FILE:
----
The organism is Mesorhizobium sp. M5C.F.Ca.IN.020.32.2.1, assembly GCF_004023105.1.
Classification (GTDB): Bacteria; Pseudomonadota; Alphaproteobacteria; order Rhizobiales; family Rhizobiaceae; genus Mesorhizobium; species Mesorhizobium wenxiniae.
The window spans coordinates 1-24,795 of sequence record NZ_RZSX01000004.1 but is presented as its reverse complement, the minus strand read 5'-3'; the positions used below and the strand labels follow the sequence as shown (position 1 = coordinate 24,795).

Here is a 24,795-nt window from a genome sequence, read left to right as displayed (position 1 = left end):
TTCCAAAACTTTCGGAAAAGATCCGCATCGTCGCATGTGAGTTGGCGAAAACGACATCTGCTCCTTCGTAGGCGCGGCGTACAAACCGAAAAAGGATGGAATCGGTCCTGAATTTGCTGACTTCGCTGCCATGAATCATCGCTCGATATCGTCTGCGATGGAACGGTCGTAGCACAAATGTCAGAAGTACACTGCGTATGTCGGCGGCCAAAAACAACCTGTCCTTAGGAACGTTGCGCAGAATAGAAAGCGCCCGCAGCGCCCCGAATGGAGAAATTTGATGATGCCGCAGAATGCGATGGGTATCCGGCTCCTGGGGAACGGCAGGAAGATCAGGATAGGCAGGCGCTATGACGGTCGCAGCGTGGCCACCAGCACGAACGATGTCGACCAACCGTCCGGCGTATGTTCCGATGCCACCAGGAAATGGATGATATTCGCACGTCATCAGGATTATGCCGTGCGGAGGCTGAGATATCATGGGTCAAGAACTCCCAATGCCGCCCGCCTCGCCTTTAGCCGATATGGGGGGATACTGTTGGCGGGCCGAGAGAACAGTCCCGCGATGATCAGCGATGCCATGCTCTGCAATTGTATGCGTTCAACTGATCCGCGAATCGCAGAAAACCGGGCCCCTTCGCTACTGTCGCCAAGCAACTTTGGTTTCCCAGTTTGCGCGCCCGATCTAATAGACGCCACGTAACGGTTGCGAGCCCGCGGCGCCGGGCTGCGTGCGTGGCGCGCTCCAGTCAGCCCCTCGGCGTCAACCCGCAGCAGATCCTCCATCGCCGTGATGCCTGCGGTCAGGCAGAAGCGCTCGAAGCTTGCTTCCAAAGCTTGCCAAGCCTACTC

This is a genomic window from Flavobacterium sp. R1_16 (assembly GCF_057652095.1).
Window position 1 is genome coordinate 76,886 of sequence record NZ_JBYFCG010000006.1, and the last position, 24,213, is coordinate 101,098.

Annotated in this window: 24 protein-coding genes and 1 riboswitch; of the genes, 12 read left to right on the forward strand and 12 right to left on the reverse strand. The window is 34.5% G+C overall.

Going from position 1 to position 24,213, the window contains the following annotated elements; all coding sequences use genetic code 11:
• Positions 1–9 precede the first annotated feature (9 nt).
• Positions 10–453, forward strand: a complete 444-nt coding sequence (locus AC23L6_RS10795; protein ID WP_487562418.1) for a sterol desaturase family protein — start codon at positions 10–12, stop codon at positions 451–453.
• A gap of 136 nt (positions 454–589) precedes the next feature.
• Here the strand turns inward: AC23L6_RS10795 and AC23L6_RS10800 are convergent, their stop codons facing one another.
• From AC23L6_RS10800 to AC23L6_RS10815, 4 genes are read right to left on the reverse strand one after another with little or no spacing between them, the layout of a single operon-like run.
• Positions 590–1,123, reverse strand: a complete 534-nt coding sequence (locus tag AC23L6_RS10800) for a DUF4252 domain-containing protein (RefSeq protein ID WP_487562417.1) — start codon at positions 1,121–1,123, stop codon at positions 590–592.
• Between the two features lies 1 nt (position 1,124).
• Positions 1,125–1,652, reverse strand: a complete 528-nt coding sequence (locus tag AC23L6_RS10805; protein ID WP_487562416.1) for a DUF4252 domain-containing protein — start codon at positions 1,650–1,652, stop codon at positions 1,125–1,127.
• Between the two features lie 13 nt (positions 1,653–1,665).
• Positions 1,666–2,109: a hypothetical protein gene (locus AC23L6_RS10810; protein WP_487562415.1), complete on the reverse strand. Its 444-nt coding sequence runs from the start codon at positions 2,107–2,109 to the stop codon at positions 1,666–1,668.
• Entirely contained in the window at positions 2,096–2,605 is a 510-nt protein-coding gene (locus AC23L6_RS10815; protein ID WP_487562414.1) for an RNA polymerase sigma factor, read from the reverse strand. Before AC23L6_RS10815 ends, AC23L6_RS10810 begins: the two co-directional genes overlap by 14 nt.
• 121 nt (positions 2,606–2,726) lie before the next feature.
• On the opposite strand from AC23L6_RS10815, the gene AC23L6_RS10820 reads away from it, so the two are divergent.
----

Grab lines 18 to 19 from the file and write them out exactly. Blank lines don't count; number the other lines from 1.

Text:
• Between the two features lie 13 nt (positions 1,653–1,665).
• Positions 1,666–2,109: a hypothetical protein gene (locus AC23L6_RS10810; protein WP_487562415.1), complete on the reverse strand. Its 444-nt coding sequence runs from the start codon at positions 2,107–2,109 to the stop codon at positions 1,666–1,668.